I was in a rather trendy and highly regarded curry house the other night where our friends recommended the Indian sauvignon blanc. For all I know, someone in India produces world-class sauvignon blanc. Sadly this wasn’t it. The curry was delicious but the plonk tasted more like the product of a sinister Delhi laboratory.
Our friends, whose taste buds must have been wrecked by the vindaloo, seemed to think it was alright so we didn’t complain. I simply took the coward’s way out and ordered another pint of Kingfisher lager.
The friendly restaurant manager later started telling us about his high blood pressure and cholesterol levels and recent heart attack. “Keep off that sauvignon in future, mate,” I thought.
Years ago, at a very nice country house hotel, I ordered an interesting bargain Argentinian red. It smelt and tasted OK, but when our glasses were filled the reason for the low price became clear. Or rather unclear: the bottle contained 95% sediment and 5% wine.
When I smilingly queried this with the sommelier he went bonkers. “What do you expect from an eight-year-old Argentinian cabernet?!” he fumed. He then stomped off and swiftly returned to an adjacent empty table and, to our amazement, attempted to pour the red slurry through coffee-filter paper into a jug.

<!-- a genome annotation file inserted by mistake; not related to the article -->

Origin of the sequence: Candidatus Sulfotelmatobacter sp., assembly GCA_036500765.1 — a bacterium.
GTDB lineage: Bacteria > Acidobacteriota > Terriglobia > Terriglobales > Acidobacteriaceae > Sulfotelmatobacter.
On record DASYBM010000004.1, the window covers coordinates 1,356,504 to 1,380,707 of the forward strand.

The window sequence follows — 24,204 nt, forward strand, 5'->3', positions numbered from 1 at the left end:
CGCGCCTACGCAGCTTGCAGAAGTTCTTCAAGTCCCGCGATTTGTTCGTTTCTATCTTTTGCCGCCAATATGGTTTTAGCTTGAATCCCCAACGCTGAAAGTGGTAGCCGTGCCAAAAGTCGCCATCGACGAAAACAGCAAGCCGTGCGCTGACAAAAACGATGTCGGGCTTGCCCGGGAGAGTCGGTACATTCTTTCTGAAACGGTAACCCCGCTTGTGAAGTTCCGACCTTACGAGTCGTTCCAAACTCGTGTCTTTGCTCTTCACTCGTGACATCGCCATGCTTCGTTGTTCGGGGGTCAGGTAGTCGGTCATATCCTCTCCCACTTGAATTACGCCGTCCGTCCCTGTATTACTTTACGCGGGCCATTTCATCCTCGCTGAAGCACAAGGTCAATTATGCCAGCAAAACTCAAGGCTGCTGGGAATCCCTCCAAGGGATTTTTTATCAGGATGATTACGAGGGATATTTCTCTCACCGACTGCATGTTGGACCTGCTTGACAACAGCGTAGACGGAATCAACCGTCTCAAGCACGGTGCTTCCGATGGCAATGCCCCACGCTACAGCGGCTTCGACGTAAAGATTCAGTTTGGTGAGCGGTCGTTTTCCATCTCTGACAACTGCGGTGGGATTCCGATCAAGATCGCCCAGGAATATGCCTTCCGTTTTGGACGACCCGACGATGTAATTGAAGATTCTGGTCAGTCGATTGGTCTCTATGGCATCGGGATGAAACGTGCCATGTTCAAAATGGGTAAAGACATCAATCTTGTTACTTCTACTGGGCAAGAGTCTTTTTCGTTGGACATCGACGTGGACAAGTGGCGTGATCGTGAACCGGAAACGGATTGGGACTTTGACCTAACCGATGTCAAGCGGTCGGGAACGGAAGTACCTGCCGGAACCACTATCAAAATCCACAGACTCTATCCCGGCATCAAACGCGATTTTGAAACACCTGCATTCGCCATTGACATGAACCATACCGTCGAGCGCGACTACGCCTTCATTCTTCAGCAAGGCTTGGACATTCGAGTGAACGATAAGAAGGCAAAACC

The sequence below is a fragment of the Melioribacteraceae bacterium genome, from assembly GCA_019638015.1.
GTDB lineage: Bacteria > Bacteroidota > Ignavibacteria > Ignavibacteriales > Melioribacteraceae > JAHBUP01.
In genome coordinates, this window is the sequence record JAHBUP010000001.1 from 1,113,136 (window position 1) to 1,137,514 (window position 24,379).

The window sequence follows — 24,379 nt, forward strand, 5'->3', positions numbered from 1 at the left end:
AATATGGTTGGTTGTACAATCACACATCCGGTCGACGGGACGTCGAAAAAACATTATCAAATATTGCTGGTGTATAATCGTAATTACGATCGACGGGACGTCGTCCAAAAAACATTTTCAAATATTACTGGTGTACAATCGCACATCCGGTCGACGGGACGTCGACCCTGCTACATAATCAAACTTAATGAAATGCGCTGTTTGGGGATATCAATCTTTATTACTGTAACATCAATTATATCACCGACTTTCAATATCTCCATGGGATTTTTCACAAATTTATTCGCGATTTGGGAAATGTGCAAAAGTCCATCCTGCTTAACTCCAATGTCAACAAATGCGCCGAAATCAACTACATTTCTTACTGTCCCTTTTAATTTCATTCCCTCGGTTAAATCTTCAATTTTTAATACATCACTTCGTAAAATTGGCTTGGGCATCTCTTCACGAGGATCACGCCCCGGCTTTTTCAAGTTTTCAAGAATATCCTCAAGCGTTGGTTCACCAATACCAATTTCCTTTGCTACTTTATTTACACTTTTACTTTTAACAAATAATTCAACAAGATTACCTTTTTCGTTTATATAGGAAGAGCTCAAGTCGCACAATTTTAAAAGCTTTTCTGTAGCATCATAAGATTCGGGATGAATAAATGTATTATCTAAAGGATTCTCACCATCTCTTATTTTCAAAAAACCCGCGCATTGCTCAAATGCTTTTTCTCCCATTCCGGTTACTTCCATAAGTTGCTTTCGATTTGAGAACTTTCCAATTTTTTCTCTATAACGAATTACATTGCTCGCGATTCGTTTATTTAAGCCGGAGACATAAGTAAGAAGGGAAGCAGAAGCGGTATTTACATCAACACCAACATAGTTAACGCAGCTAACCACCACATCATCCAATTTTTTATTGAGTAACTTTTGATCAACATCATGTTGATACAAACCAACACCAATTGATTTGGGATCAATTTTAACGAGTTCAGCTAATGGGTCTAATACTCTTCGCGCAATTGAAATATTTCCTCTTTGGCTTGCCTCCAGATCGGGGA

I must admit it was actually quite entertaining to witness his sweaty discomfiture as the welter of sediment overwhelmed the filter and erupted, Vesuvius-like, over the white-linen tablecloth.
The hotel was hosting us so it would have been bad form to complain. But how should you tackle the problem of wine that’s not quite right?
Waterton Park’s Kate Clough and Mike Bevans, owner of Windermere’s Linthwaite House, say that occasionally people complain that wine from their screw-top bottle is ‘corked’. “What they’re saying is they don’t like it. It cannot be corked,” asserts Mike.
However, this need not be a big deal. “A restaurant or hotel can always sell the rest of the bottle by the glass and get their money back. No-one loses.”
If a bottle is genuinely corked, the customer should always be offered a replacement and the restaurant receives a credit from the supplier. At Linthwaite – which prides itself on its unstuffiness – bottles are opened before reaching the table.
“We cut out all the bull about presenting the bottle when you sit down, when it’s too late to be aired properly,” says Mike. “As soon as we take your order we open it, smell it and get airing. If some clot has opened the wrong bottle it’s our fault and we would just change it.”
David Shearsby, restaurant manager of Chester Greenbough Hotel, says most high-end restaurants will taste the wine before it reaches the table. But he does warn: “A number of wines on the market today taste like no other and can be thought ‘bad’ wines when really they are just different.”
Nevertheless, don’t be shy about politely mentioning it if you’re seriously unhappy with your wine. Alternatively, play it safe and see if they have any Kingfisher.